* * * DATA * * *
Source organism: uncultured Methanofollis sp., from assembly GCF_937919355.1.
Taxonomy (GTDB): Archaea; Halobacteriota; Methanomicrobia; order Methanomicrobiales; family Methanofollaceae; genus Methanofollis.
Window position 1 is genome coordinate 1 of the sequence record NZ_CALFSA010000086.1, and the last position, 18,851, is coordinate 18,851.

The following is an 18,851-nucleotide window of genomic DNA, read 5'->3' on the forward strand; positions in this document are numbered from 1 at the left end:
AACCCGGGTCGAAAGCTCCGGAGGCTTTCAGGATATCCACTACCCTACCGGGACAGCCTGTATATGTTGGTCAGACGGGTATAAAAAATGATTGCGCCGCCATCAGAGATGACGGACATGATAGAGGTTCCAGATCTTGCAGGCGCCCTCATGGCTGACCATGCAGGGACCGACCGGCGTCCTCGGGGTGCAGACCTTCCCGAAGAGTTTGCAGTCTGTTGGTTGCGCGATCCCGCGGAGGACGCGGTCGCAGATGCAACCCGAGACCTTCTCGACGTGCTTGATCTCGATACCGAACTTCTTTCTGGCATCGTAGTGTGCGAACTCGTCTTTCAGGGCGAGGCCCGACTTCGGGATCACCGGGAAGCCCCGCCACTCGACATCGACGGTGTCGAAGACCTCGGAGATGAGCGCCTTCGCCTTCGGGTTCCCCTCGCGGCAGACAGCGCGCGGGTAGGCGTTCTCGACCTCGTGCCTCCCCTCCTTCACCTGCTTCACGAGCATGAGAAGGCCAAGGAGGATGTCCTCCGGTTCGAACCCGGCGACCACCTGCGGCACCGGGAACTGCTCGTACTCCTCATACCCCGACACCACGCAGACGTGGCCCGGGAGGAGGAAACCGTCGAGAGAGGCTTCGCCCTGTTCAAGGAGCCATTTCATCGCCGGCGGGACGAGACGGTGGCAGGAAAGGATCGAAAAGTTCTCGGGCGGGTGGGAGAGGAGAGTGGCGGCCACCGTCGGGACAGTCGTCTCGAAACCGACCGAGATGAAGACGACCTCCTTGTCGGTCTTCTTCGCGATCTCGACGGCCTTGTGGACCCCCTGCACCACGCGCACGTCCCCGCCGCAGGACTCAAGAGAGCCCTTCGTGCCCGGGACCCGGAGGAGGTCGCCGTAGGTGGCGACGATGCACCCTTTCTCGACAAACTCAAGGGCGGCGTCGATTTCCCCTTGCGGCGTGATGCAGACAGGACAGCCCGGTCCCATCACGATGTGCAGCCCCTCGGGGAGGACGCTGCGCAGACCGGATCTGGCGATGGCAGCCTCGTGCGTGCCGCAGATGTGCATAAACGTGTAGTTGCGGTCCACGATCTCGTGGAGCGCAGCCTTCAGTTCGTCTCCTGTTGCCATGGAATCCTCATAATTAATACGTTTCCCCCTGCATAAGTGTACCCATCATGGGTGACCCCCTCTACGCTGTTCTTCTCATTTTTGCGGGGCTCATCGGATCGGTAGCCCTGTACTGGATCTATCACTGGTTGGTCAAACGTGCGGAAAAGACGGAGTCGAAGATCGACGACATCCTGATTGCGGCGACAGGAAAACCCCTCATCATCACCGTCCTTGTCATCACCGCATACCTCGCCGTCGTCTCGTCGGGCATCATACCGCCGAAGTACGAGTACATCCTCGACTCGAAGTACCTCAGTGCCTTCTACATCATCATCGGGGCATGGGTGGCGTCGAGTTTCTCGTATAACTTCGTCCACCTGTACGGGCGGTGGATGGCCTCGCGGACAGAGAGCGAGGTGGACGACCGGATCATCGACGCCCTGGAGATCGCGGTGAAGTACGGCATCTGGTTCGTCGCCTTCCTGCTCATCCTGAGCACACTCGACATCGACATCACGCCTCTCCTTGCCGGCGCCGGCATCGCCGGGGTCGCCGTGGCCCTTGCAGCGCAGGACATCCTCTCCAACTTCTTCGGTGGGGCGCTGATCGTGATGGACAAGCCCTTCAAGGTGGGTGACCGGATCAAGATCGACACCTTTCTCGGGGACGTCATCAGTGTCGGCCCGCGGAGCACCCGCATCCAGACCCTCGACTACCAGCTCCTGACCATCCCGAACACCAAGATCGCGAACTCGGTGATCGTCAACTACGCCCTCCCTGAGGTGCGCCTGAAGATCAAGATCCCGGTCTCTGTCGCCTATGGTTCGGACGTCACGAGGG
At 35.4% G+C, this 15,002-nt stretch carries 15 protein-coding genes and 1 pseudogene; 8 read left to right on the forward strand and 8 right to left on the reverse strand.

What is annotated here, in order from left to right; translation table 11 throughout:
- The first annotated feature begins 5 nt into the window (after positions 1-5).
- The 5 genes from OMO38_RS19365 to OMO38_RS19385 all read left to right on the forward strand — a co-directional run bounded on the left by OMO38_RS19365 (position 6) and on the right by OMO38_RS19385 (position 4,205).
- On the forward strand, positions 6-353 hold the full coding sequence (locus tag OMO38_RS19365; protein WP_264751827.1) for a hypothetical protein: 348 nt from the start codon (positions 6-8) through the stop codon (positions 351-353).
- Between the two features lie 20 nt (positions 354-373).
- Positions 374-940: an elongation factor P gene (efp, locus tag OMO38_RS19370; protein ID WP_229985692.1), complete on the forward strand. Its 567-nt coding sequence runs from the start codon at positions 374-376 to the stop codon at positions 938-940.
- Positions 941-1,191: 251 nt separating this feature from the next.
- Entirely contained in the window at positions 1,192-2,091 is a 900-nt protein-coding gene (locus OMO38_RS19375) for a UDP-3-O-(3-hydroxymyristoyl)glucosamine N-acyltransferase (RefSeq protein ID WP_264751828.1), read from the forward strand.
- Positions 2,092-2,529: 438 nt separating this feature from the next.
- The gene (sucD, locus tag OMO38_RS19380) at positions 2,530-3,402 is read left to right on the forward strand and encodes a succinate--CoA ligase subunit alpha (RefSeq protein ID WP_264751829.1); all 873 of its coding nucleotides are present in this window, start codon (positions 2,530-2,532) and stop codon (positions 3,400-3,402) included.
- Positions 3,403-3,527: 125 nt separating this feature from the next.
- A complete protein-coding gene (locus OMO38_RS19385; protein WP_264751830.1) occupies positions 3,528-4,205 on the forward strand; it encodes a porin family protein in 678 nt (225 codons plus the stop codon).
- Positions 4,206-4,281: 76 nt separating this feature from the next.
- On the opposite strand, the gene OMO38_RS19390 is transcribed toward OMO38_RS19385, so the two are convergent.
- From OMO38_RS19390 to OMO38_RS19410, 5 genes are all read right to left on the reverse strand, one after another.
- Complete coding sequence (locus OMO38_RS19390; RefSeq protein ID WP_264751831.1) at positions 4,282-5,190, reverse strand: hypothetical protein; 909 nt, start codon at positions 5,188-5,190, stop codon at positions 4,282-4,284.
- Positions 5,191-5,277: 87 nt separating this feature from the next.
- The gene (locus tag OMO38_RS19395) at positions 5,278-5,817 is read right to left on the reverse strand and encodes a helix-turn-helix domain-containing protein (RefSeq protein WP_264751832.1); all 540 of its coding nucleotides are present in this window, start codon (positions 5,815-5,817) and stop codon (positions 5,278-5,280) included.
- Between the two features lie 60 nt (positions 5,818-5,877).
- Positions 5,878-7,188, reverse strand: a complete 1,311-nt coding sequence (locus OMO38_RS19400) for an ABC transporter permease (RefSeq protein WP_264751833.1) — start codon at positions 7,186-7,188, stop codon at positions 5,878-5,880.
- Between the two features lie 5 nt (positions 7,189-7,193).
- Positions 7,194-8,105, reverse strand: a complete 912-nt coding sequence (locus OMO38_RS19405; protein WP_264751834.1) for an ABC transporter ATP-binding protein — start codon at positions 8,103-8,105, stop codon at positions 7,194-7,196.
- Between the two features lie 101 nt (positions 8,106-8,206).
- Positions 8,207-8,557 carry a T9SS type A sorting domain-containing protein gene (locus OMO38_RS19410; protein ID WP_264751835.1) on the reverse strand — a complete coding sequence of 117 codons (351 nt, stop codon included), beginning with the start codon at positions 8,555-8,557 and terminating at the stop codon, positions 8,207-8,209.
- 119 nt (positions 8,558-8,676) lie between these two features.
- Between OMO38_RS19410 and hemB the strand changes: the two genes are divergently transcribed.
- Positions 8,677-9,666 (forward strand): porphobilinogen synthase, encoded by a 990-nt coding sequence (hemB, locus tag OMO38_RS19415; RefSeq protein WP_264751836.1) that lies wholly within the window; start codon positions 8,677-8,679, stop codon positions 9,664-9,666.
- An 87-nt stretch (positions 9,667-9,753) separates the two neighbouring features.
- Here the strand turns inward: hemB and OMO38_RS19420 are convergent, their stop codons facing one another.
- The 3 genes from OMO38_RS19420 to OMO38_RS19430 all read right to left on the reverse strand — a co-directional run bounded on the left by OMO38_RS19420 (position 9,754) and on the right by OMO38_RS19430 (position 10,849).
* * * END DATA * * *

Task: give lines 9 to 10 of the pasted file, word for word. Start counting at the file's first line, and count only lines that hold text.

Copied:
- The 5 genes from OMO38_RS19365 to OMO38_RS19385 all read left to right on the forward strand — a co-directional run bounded on the left by OMO38_RS19365 (position 6) and on the right by OMO38_RS19385 (position 4,205).
- On the forward strand, positions 6-353 hold the full coding sequence (locus tag OMO38_RS19365; protein WP_264751827.1) for a hypothetical protein: 348 nt from the start codon (positions 6-8) through the stop codon (positions 351-353).